Governor Koike, who won re-election on Sunday, said the spike may be partly the result of increased testing in Tokyo, but she said it underscores the need to stay vigilant.
"People in their 20s and 30s account for 75 percent of the new cases and a significant percentage of the new cases have links to Tokyo's nightlife districts," Koike said at a meeting of the Metropolitan Government's taskforce on the virus on Thursday. She also said there has been an increase in the number of infections stemming from young people partying or dining together.
But the national government has gone ahead with plans to relax the rules for large gatherings. Spectators are now allowed back into stadiums for professional baseball and soccer games, and the attendance limit for events has been raised to 5,000 from 1,000. Chief Cabinet Secretary Suga Yoshihide says organizers will be asked to take full precautions to prevent infections.
Prime Minister Abe Shinzo told reporters that the number of people in serious condition is decreasing significantly and the medical system is not under excessive strain.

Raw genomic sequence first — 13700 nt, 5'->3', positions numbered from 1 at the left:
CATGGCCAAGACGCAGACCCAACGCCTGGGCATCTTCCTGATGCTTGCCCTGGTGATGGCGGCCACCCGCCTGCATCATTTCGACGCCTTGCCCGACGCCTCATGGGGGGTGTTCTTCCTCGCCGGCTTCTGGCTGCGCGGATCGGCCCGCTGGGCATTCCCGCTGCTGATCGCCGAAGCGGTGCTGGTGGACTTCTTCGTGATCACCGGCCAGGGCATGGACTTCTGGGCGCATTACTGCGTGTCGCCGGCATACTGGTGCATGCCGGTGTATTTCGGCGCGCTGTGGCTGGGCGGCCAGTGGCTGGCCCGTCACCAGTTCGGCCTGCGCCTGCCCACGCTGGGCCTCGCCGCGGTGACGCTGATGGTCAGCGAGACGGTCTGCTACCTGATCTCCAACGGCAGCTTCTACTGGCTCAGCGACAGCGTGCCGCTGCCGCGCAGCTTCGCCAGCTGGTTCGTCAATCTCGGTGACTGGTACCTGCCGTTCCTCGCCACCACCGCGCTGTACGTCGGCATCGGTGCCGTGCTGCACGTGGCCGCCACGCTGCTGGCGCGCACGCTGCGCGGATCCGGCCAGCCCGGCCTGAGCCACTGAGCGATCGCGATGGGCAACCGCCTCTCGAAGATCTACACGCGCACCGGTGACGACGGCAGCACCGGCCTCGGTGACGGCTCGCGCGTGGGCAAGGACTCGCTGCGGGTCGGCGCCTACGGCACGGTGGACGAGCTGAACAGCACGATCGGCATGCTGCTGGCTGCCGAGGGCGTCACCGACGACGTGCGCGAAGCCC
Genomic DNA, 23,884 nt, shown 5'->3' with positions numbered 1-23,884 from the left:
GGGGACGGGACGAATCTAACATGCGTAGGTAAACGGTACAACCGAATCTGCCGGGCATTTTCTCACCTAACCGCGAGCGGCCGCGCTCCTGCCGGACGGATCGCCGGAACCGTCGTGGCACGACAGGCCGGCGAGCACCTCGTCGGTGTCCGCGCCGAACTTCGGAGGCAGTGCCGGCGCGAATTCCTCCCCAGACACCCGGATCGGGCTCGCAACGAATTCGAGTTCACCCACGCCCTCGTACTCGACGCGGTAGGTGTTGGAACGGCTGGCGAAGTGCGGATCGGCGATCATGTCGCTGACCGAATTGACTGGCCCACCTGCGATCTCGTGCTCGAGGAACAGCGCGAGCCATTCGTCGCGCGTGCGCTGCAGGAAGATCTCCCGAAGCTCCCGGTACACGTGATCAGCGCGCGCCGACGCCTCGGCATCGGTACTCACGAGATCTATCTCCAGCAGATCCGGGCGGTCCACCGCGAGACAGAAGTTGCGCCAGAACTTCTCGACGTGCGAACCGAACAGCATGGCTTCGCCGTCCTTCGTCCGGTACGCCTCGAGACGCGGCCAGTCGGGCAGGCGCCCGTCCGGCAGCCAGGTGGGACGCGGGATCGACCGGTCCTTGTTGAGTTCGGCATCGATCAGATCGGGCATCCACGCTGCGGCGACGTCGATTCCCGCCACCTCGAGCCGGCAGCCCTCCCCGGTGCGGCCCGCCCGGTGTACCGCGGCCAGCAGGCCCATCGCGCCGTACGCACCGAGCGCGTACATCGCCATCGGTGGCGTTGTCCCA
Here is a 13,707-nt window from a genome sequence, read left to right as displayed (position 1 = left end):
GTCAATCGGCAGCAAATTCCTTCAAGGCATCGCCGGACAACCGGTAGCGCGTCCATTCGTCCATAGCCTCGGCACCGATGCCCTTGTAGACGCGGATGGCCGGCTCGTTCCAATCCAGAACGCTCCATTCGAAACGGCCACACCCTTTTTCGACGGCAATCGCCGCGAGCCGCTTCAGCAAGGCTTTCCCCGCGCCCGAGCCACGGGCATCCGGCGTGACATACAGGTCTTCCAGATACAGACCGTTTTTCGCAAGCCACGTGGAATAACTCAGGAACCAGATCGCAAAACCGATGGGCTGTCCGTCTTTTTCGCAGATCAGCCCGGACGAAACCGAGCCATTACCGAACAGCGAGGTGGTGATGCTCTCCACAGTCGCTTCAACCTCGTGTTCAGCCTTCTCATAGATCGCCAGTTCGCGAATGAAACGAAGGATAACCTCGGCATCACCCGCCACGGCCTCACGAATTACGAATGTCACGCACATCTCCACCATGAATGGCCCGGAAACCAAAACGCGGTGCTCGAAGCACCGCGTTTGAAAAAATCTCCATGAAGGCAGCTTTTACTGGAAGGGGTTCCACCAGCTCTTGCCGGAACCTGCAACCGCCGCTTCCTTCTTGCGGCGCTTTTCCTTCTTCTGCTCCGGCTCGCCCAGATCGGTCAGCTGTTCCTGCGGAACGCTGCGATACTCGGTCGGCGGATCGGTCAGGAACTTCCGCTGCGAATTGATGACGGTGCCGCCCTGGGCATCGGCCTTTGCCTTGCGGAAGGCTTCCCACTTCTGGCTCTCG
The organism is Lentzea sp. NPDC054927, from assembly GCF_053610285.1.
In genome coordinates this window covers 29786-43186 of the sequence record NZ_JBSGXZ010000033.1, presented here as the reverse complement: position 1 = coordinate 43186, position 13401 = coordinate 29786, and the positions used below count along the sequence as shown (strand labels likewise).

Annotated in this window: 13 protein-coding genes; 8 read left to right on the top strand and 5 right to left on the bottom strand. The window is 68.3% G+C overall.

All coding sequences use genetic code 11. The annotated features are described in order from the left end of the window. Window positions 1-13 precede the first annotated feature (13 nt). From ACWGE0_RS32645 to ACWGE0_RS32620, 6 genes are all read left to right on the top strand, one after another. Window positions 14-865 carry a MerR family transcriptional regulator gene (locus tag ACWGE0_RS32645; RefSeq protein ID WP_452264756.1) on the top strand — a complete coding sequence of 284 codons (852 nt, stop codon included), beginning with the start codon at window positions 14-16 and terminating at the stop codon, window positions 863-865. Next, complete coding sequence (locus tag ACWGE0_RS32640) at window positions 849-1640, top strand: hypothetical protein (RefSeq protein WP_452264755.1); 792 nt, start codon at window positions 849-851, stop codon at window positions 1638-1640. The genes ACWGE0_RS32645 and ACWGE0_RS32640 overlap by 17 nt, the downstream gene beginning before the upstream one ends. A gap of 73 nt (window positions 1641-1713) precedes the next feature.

"The government will work closely with local governments and further strengthen measures against cluster infections, including strengthening the inspection system at public health centers," he said.
Medical system to be strengthened
The number of seriously ill COVID-19 patients in Tokyo stood at just over 100 at the end of April. On Thursday there were only six.
But the number of people being hospitalized has been rising. The figure initially declined after data-collection began in its current form on May 12th. The curve then flattened, before picking up again in late June. The figure on Thursday hit 444, which is as high as it was in late May.
The Tokyo Metropolitan Government plans to secure 3,000 beds for COVID-19 patients as part of efforts to ready the capital's medical system for any surge. The authorities will also open accommodation and treatment facilities for people who are infected but asymptomatic or suffering only minor symptoms.
Professor Hamada Atsuo of Tokyo Medical University says the demographics of new infections could easily change, and it's important for medical facilities to be ready.
"The healthcare system is not severely strained at the moment," he says. "But if infections spread, more age groups will be affected, including the elderly, and the number of severe cases will increase."